A Closer Look at Common Problems: Around The House

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Every week, the detail-oriented folks at Green Scene Home Inspections will give CandysDirt.com readers an education in inspection. Want to see what they see? Tune in  for “Upon Closer Inspection.”

After you’ve done about 7,000 home inspections, a few common themes emerge. People tend to neglect the same kinds of things in their homes, and of course, Mother Nature affects the homes in a certain area in the same sorts of ways.

As a homeowner, or a Realtor working with homeowners, these commonalities are good to be aware of, so you can take care of your home while you own it, and look for potential problems when you’re buying a new one.

Plumbing is one of the number one things that homebuyers end up having issues with after purchase. Plumbing can be tricky because so much of the system isn’t visible. 

What a home inspector does is to test all of the equipment – sinks, showers, tubs, toilets, etc.- to make sure they’re functioning properly, and then visually inspect in and around the home to detect signs of leaks. If your inspector finds something wrong, it’s a good idea to call in a plumber to investigate further, so you know if you’re dealing with a simple clog or total equipment failure.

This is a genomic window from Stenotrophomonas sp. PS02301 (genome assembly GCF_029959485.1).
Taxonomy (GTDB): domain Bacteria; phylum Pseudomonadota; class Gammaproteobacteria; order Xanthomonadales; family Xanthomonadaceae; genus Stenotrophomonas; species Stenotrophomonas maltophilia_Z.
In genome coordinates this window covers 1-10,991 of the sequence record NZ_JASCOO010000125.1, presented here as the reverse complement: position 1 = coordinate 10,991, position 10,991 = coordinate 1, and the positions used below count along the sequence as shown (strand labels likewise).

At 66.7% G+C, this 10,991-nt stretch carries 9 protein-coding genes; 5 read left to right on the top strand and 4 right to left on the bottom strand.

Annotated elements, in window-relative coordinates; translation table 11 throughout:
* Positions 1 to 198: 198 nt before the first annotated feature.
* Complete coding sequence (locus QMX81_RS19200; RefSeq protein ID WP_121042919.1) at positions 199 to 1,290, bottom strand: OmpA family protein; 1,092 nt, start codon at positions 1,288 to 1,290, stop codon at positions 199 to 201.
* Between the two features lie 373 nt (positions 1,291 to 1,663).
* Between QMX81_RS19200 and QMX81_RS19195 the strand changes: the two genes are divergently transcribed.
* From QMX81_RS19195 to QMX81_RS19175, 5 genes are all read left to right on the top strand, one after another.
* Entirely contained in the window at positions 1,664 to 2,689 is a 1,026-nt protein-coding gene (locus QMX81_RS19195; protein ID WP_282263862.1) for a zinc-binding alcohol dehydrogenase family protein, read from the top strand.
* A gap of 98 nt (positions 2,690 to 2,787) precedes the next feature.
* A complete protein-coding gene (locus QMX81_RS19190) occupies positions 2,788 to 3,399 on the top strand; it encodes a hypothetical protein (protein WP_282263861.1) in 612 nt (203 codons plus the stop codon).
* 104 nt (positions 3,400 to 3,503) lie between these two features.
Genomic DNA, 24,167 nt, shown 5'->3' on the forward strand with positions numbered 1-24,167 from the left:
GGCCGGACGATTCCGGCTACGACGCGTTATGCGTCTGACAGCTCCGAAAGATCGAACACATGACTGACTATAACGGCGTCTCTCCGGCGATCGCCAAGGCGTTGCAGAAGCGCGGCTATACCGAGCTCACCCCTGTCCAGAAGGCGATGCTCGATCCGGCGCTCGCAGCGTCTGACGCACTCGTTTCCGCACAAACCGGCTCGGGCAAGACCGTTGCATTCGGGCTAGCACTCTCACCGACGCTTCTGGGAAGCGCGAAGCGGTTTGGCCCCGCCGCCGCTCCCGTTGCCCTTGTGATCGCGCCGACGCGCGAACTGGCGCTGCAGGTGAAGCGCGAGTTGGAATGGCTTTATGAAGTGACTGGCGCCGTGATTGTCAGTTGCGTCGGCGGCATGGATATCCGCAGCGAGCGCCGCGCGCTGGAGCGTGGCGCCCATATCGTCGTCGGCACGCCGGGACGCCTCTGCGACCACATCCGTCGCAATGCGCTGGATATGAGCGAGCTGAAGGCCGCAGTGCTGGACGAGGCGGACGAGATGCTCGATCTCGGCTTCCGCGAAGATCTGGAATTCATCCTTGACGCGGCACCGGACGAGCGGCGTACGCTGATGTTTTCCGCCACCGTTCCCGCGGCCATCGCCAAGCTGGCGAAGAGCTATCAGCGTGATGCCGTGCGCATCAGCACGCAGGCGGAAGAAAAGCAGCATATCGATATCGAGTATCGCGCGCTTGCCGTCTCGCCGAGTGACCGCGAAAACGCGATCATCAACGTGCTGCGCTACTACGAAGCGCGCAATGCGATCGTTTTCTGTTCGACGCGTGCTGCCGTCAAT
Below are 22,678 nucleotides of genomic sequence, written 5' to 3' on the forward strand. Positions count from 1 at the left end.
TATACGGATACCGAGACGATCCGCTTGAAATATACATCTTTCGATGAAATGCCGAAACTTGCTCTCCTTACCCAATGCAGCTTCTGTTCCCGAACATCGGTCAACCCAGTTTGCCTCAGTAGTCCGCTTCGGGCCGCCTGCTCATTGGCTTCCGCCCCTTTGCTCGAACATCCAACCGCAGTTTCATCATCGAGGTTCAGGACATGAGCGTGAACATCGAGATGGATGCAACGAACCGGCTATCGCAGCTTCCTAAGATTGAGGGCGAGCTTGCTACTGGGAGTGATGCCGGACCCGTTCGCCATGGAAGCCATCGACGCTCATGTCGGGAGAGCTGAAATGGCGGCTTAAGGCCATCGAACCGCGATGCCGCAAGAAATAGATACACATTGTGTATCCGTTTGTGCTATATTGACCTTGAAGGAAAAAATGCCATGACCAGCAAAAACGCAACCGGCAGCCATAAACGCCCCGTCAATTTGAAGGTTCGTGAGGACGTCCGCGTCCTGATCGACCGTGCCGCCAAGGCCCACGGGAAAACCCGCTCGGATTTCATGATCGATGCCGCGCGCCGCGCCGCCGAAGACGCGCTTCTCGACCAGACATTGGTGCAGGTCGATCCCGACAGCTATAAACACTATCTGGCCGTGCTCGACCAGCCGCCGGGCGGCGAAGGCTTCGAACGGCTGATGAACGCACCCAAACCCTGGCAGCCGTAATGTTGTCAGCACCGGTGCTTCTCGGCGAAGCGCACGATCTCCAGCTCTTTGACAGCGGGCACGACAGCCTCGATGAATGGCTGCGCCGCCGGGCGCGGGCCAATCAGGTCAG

In the photo above, the inspector found a leak to the outside that was coming from a leaky shower pan. A mid-range repair issue, but something that’s good to know before you move in.

The dreaded wood-destroying insects: termites, carpenter ants, powderpost beetles, and bark beetles. All too common in North Texas, WDIs can really do a number on your home if they get out of control. Your pest control service can easily help you keep this under control, but the danger is, often you don’t know it’s happening until it’s already bad. We recommend getting a WDI Inspection on a home you’re purchasing, so your inspector can search for signs of previous or current infestations.

The foundation is another big one in our area, but there’s no need to freak out if you see some minor cracks here and there.

During a home inspection, your inspector will look for signs of movement like cracks, out-of-level floors, doors that don’t open or close properly, etc. They will let you know if the signs are within normal limits or if you should call a foundation expert. 

Pro-tip: call a structural engineer if you’re concerned about the foundation. Foundation repair companies will usually come and give you an estimate for free — but they want to do the repairs. The structural engineer will give you an unbiased report that tells you what needs fixing and what doesn’t.

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